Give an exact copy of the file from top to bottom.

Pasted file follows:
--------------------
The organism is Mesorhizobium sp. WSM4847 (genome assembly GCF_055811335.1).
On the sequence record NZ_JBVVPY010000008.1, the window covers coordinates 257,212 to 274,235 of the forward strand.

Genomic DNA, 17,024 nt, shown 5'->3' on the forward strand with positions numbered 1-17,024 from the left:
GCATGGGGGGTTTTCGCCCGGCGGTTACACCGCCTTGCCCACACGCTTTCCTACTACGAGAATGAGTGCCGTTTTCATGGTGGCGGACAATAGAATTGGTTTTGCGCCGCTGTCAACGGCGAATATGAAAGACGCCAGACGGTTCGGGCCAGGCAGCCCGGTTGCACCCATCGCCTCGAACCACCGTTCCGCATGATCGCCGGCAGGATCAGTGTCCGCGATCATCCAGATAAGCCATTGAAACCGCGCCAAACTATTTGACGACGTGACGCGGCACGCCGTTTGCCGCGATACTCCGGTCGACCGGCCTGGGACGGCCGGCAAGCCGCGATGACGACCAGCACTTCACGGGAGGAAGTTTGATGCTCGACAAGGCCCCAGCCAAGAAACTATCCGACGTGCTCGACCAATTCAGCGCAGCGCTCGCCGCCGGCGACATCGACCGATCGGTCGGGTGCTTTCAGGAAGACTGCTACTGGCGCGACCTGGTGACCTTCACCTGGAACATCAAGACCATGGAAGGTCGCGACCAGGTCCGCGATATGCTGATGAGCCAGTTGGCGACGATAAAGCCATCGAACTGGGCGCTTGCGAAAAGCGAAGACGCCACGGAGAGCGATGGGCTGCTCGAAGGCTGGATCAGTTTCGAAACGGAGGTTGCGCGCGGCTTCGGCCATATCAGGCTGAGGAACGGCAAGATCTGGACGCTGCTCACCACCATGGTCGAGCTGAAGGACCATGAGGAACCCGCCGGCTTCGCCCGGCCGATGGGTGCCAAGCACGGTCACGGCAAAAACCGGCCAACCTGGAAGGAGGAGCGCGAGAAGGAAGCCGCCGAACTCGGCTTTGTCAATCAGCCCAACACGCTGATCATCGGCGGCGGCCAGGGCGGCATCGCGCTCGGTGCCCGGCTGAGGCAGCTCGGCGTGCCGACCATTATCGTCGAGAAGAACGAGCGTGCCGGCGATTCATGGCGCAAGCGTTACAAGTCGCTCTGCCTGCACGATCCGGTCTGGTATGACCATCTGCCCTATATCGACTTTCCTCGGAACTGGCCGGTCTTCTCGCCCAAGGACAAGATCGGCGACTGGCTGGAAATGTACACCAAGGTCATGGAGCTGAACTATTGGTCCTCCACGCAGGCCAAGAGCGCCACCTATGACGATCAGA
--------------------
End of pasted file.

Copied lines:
The organism is Mesorhizobium sp. WSM4847 (genome assembly GCF_055811335.1).
On the sequence record NZ_JBVVPY010000008.1, the window covers coordinates 257,212 to 274,235 of the forward strand.

Genomic DNA, 17,024 nt, shown 5'->3' on the forward strand with positions numbered 1-17,024 from the left:
GCATGGGGGGTTTTCGCCCGGCGGTTACACCGCCTTGCCCACACGCTTTCCTACTACGAGAATGAGTGCCGTTTTCATGGTGGCGGACAATAGAATTGGTTTTGCGCCGCTGTCAACGGCGAATATGAAAGACGCCAGACGGTTCGGGCCAGGCAGCCCGGTTGCACCCATCGCCTCGAACCACCGTTCCGCATGATCGCCGGCAGGATCAGTGTCCGCGATCATCCAGATAAGCCATTGAAACCGCGCCAAACTATTTGACGACGTGACGCGGCACGCCGTTTGCCGCGATACTCCGGTCGACCGGCCTGGGACGGCCGGCAAGCCGCGATGACGACCAGCACTTCACGGGAGGAAGTTTGATGCTCGACAAGGCCCCAGCCAAGAAACTATCCGACGTGCTCGACCAATTCAGCGCAGCGCTCGCCGCCGGCGACATCGACCGATCGGTCGGGTGCTTTCAGGAAGACTGCTACTGGCGCGACCTGGTGACCTTCACCTGGAACATCAAGACCATGGAAGGTCGCGACCAGGTCCGCGATATGCTGATGAGCCAGTTGGCGACGATAAAGCCATCGAACTGGGCGCTTGCGAAAAGCGAAGACGCCACGGAGAGCGATGGGCTGCTCGAAGGCTGGATCAGTTTCGAAACGGAGGTTGCGCGCGGCTTCGGCCATATCAGGCTGAGGAACGGCAAGATCTGGACGCTGCTCACCACCATGGTCGAGCTGAAGGACCATGAGGAACCCGCCGGCTTCGCCCGGCCGATGGGTGCCAAGCACGGTCACGGCAAAAACCGGCCAACCTGGAAGGAGGAGCGCGAGAAGGAAGCCGCCGAACTCGGCTTTGTCAATCAGCCCAACACGCTGATCATCGGCGGCGGCCAGGGCGGCATCGCGCTCGGTGCCCGGCTGAGGCAGCTCGGCGTGCCGACCATTATCGTCGAGAAGAACGAGCGTGCCGGCGATTCATGGCGCAAGCGTTACAAGTCGCTCTGCCTGCACGATCCGGTCTGGTATGACCATCTGCCCTATATCGACTTTCCTCGGAACTGGCCGGTCTTCTCGCCCAAGGACAAGATCGGCGACTGGCTGGAAATGTACACCAAGGTCATGGAGCTGAACTATTGGTCCTCCACGCAGGCCAAGAGCGCCACCTATGACGATCAGA